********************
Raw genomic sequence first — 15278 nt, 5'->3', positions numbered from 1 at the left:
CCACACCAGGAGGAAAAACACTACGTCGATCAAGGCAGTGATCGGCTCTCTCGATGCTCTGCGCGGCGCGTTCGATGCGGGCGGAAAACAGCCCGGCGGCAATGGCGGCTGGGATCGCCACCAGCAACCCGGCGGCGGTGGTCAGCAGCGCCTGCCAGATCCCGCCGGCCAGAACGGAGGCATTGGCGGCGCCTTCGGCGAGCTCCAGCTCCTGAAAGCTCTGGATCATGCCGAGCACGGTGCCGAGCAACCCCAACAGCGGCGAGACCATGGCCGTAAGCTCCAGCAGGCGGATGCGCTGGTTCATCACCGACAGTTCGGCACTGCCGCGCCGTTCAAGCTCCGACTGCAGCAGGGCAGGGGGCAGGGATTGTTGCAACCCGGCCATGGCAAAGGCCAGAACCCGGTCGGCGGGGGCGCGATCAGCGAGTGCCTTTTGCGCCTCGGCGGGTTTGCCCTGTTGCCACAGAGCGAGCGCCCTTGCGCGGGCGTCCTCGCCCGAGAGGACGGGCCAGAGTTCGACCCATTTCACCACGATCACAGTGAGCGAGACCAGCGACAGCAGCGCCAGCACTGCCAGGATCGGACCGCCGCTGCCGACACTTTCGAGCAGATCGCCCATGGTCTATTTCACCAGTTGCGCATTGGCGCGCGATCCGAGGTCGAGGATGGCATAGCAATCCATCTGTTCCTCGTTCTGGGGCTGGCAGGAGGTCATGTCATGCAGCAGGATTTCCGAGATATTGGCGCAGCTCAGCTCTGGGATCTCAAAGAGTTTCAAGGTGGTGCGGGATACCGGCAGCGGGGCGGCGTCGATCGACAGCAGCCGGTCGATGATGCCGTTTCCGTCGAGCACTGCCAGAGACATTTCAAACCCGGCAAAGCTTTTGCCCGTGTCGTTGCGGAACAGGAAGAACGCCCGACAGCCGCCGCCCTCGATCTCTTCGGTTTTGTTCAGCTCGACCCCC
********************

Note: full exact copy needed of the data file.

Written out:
Raw genomic sequence first — 15278 nt, 5'->3', positions numbered from 1 at the left:
CCACACCAGGAGGAAAAACACTACGTCGATCAAGGCAGTGATCGGCTCTCTCGATGCTCTGCGCGGCGCGTTCGATGCGGGCGGAAAACAGCCCGGCGGCAATGGCGGCTGGGATCGCCACCAGCAACCCGGCGGCGGTGGTCAGCAGCGCCTGCCAGATCCCGCCGGCCAGAACGGAGGCATTGGCGGCGCCTTCGGCGAGCTCCAGCTCCTGAAAGCTCTGGATCATGCCGAGCACGGTGCCGAGCAACCCCAACAGCGGCGAGACCATGGCCGTAAGCTCCAGCAGGCGGATGCGCTGGTTCATCACCGACAGTTCGGCACTGCCGCGCCGTTCAAGCTCCGACTGCAGCAGGGCAGGGGGCAGGGATTGTTGCAACCCGGCCATGGCAAAGGCCAGAACCCGGTCGGCGGGGGCGCGATCAGCGAGTGCCTTTTGCGCCTCGGCGGGTTTGCCCTGTTGCCACAGAGCGAGCGCCCTTGCGCGGGCGTCCTCGCCCGAGAGGACGGGCCAGAGTTCGACCCATTTCACCACGATCACAGTGAGCGAGACCAGCGACAGCAGCGCCAGCACTGCCAGGATCGGACCGCCGCTGCCGACACTTTCGAGCAGATCGCCCATGGTCTATTTCACCAGTTGCGCATTGGCGCGCGATCCGAGGTCGAGGATGGCATAGCAATCCATCTGTTCCTCGTTCTGGGGCTGGCAGGAGGTCATGTCATGCAGCAGGATTTCCGAGATATTGGCGCAGCTCAGCTCTGGGATCTCAAAGAGTTTCAAGGTGGTGCGGGATACCGGCAGCGGGGCGGCGTCGATCGACAGCAGCCGGTCGATGATGCCGTTTCCGTCGAGCACTGCCAGAGACATTTCAAACCCGGCAAAGCTTTTGCCCGTGTCGTTGCGGAACAGGAAGAACGCCCGACAGCCGCCGCCCTCGATCTCTTCGGTTTTGTTCAGCTCGACCCCC